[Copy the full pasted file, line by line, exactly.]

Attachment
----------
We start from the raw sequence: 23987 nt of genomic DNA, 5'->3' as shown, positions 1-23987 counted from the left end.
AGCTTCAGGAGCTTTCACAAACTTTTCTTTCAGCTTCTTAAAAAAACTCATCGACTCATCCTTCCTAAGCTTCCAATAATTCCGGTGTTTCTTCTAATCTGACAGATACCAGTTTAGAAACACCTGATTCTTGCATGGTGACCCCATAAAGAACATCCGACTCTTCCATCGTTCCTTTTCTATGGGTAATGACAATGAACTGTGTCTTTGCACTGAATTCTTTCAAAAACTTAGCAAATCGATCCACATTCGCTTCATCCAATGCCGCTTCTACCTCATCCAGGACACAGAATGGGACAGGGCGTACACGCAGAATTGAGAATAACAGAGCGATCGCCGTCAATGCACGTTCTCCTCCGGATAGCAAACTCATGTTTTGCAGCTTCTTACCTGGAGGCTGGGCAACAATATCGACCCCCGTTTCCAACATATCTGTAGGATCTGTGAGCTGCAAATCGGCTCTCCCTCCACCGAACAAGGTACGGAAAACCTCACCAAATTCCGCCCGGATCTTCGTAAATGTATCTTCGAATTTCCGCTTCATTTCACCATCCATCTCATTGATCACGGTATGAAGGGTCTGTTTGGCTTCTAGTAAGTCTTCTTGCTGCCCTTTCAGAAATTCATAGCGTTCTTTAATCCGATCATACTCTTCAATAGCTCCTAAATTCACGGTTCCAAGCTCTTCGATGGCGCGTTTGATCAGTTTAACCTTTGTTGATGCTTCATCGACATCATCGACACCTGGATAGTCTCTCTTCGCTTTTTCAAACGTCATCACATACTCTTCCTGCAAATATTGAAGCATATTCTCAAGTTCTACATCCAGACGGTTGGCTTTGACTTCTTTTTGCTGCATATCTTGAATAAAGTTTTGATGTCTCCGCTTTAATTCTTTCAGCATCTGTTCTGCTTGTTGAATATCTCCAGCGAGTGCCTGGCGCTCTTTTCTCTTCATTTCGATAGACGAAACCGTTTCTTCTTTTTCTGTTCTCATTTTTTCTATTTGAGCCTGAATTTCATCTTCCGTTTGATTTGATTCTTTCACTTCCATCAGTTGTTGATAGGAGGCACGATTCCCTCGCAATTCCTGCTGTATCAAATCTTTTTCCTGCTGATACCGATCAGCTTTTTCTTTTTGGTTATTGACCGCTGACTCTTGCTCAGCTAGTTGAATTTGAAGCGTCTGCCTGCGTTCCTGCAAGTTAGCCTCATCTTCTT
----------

We start from the raw sequence: 23987 nt of genomic DNA, 5'->3' as shown, positions 1-23987 counted from the left end.
AGCTTCAGGAGCTTTCACAAACTTTTCTTTCAGCTTCTTAAAAAAACTCATCGACTCATCCTTCCTAAGCTTCCAATAATTCCGGTGTTTCTTCTAATCTGACAGATACCAGTTTAGAAACACCTGATTCTTGCATGGTGACCCCATAAAGAACATCCGACTCTTCCATCGTTCCTTTTCTATGGGTAATGACAATGAACTGTGTCTTTGCACTGAATTCTTTCAAAAACTTAGCAAATCGATCCACATTCGCTTCATCCAATGCCGCTTCTACCTCATCCAGGACACAGAATGGGACAGGGCGTACACGCAGAATTGAGAATAACAGAGCGATCGCCGTCAATGCACGTTCTCCTCCGGATAGCAAACTCATGTTTTGCAGCTTCTTACCTGGAGGCTGGGCAACAATATCGACCCCCGTTTCCAACATATCTGTAGGATCTGTGAGCTGCAAATCGGCTCTCCCTCCACCGAACAAGGTACGGAAAACCTCACCAAATTCCGCCCGGATCTTCGTAAATGTATCTTCGAATTTCCGCTTCATTTCACCATCCATCTCATTGATCACGGTATGAAGGGTCTGTTTGGCTTCTAGTAAGTCTTCTTGCTGCCCTTTCAGAAATTCATAGCGTTCTTTAATCCGATCATACTCTTCAATAGCTCCTAAATTCACGGTTCCAAGCTCTTCGATGGCGCGTTTGATCAGTTTAACCTTTGTTGATGCTTCATCGACATCATCGACACCTGGATAGTCTCTCTTCGCTTTTTCAAACGTCATCACATACTCTTCCTGCAAATATTGAAGCATATTCTCAAGTTCTACATCCAGACGGTTGGCTTTGACTTCTTTTTGCTGCATATCTTGAATAAAGTTTTGATGTCTCCGCTTTAATTCTTTCAGCATCTGTTCTGCTTGTTGAATATCTCCAGCGAGTGCCTGGCGCTCTTTTCTCTTCATTTCGATAGACGAAACCGTTTCTTCTTTTTCTGTTCTCATTTTTTCTATTTGAGCCTGAATTTCATCTTCCGTTTGATTTGATTCTTTCACTTCCATCAGTTGTTGATAGGAGGCACGATTCCCTCGCAATTCCTGCTGTATCAAATCTTTTTCCTGCTGATACCGATCAGCTTTTTCTTTTTGGTTATTGACCGCTGACTCTTGCTCAGCTAGTTGAATTTGAAGCGTCTGCCTGCGTTCCTGCAAGTTAGCCTCATCTTCTT